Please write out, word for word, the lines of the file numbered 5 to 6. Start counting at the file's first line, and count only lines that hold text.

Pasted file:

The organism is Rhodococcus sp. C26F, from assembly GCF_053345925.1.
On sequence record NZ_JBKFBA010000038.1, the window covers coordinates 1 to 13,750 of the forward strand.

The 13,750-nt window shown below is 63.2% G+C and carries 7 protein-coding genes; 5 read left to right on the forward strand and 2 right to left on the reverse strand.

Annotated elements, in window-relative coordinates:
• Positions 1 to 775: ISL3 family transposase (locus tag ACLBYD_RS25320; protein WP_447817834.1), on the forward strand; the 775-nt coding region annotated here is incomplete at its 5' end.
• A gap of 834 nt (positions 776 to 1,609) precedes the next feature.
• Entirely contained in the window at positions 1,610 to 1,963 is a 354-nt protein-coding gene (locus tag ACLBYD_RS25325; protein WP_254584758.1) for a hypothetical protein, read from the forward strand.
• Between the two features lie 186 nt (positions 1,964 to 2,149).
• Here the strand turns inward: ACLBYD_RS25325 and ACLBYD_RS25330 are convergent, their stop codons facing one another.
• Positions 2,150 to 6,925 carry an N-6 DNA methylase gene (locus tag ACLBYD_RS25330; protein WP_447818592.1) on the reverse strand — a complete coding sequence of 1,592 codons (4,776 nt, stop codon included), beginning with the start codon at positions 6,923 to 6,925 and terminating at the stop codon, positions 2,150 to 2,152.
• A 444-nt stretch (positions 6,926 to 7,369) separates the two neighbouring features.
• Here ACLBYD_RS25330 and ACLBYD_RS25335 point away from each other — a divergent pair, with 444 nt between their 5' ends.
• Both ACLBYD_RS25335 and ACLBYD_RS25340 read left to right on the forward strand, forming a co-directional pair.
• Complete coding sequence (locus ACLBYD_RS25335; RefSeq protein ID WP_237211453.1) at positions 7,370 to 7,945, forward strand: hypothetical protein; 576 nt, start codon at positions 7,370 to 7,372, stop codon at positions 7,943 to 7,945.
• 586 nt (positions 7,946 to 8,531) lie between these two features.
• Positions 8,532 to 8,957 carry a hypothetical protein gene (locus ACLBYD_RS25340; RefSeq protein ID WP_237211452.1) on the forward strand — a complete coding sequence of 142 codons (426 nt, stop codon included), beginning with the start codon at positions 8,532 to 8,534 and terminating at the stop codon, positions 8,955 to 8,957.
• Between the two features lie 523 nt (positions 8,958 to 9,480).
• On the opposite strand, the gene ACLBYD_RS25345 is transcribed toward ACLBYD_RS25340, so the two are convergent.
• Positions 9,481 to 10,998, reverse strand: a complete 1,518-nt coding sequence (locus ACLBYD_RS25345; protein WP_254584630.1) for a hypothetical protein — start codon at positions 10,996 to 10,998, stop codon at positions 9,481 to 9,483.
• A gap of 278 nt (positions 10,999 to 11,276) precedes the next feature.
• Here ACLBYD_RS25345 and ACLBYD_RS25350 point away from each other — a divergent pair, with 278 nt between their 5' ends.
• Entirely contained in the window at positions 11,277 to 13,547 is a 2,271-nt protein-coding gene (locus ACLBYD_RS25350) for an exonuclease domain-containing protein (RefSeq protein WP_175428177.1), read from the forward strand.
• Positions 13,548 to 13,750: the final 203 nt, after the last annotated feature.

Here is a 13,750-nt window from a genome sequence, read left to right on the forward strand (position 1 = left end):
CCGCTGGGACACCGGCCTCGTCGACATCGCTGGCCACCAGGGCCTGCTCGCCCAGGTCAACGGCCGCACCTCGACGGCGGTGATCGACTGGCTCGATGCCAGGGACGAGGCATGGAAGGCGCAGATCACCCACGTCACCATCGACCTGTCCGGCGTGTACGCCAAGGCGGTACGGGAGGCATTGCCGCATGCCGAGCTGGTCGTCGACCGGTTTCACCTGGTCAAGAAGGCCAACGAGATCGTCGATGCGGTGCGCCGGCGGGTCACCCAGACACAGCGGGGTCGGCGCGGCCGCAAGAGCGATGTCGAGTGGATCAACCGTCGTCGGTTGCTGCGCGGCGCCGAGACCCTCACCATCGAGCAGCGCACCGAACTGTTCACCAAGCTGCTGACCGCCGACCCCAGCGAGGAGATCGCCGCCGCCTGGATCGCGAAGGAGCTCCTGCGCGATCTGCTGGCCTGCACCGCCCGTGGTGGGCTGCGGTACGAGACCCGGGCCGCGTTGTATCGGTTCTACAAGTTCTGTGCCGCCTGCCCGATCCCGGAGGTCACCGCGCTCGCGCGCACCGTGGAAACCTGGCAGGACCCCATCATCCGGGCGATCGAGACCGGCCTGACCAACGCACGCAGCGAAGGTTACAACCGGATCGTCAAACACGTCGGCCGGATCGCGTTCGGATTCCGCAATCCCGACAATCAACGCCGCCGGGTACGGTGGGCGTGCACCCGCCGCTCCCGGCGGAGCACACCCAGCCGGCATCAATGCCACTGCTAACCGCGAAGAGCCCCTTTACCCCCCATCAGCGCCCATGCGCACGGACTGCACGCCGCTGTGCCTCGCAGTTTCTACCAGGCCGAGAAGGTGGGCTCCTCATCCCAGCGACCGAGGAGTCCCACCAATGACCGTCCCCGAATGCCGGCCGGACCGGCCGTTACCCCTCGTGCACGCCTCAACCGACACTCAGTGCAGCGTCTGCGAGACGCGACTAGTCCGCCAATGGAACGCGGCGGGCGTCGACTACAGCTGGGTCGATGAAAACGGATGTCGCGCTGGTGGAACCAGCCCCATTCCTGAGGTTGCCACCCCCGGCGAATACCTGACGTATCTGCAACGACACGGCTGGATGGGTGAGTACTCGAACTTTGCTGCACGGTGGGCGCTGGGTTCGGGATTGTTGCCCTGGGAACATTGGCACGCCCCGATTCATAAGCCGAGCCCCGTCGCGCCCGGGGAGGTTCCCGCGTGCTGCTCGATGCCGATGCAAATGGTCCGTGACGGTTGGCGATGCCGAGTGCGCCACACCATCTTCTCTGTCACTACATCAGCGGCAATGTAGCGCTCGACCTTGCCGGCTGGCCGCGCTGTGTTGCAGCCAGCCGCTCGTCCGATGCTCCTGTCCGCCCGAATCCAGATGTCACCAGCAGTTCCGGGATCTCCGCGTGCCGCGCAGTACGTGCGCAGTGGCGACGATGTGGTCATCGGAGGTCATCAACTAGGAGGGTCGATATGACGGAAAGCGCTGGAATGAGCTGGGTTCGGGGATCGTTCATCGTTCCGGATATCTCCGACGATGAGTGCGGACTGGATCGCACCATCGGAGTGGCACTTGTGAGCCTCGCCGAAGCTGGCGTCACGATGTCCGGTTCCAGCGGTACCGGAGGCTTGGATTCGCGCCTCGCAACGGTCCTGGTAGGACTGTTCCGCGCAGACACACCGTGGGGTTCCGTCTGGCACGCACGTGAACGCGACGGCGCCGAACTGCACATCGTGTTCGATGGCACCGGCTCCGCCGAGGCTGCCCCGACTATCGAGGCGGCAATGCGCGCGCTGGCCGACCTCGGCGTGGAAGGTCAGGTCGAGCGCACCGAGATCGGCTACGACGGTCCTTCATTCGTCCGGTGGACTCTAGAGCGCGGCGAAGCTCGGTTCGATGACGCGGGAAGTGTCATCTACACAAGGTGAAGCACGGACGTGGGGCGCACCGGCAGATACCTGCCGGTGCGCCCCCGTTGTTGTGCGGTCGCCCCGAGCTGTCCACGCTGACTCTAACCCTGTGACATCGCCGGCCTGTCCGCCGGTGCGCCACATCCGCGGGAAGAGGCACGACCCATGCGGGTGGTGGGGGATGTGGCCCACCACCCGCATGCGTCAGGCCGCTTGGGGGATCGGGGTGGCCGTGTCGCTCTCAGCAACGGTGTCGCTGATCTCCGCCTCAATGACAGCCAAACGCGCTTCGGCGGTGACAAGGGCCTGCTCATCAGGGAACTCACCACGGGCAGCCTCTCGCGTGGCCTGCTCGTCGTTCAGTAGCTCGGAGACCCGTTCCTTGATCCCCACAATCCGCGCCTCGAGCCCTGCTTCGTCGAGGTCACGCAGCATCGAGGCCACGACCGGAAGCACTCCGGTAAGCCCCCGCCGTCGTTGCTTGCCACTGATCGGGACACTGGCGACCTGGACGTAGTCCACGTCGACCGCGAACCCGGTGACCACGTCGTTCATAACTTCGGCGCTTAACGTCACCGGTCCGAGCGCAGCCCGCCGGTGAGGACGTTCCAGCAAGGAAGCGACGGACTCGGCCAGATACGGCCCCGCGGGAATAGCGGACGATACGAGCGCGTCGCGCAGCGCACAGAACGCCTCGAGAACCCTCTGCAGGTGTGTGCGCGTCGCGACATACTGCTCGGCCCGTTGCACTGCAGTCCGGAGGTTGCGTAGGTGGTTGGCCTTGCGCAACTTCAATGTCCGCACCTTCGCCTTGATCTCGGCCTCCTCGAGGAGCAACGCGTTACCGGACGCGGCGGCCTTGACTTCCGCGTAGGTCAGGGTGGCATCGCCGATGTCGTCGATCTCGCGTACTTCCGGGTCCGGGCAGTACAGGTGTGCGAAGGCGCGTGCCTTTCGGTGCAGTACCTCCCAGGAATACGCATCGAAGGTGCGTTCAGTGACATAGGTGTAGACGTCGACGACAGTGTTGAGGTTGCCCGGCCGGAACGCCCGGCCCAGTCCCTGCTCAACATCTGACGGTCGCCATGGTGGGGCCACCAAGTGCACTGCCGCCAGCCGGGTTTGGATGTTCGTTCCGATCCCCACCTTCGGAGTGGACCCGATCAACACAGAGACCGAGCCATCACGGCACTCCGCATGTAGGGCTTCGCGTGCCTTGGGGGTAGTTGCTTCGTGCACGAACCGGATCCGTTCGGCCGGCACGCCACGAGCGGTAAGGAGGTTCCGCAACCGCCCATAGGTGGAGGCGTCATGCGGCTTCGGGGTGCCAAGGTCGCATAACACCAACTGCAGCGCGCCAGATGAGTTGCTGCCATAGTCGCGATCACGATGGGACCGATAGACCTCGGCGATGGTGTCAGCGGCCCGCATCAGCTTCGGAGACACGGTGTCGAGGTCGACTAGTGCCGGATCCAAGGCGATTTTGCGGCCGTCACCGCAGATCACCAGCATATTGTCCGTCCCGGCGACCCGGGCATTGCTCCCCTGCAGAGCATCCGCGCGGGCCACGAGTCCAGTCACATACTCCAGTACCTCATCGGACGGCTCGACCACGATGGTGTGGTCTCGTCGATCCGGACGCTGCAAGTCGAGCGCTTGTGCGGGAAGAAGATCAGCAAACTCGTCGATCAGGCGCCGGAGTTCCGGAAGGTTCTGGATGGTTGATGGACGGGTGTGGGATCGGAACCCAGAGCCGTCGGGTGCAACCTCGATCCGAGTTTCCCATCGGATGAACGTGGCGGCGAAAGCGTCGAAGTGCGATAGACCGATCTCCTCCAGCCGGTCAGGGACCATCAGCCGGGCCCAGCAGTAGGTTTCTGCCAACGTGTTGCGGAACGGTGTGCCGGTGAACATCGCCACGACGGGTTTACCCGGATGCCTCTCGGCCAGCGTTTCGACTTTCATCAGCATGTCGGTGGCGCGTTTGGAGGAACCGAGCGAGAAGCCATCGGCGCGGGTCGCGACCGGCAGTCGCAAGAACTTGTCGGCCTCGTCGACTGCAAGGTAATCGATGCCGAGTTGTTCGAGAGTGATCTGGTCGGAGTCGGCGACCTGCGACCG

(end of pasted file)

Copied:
• Positions 1 to 775: ISL3 family transposase (locus tag ACLBYD_RS25320; protein WP_447817834.1), on the forward strand; the 775-nt coding region annotated here is incomplete at its 5' end.
• A gap of 834 nt (positions 776 to 1,609) precedes the next feature.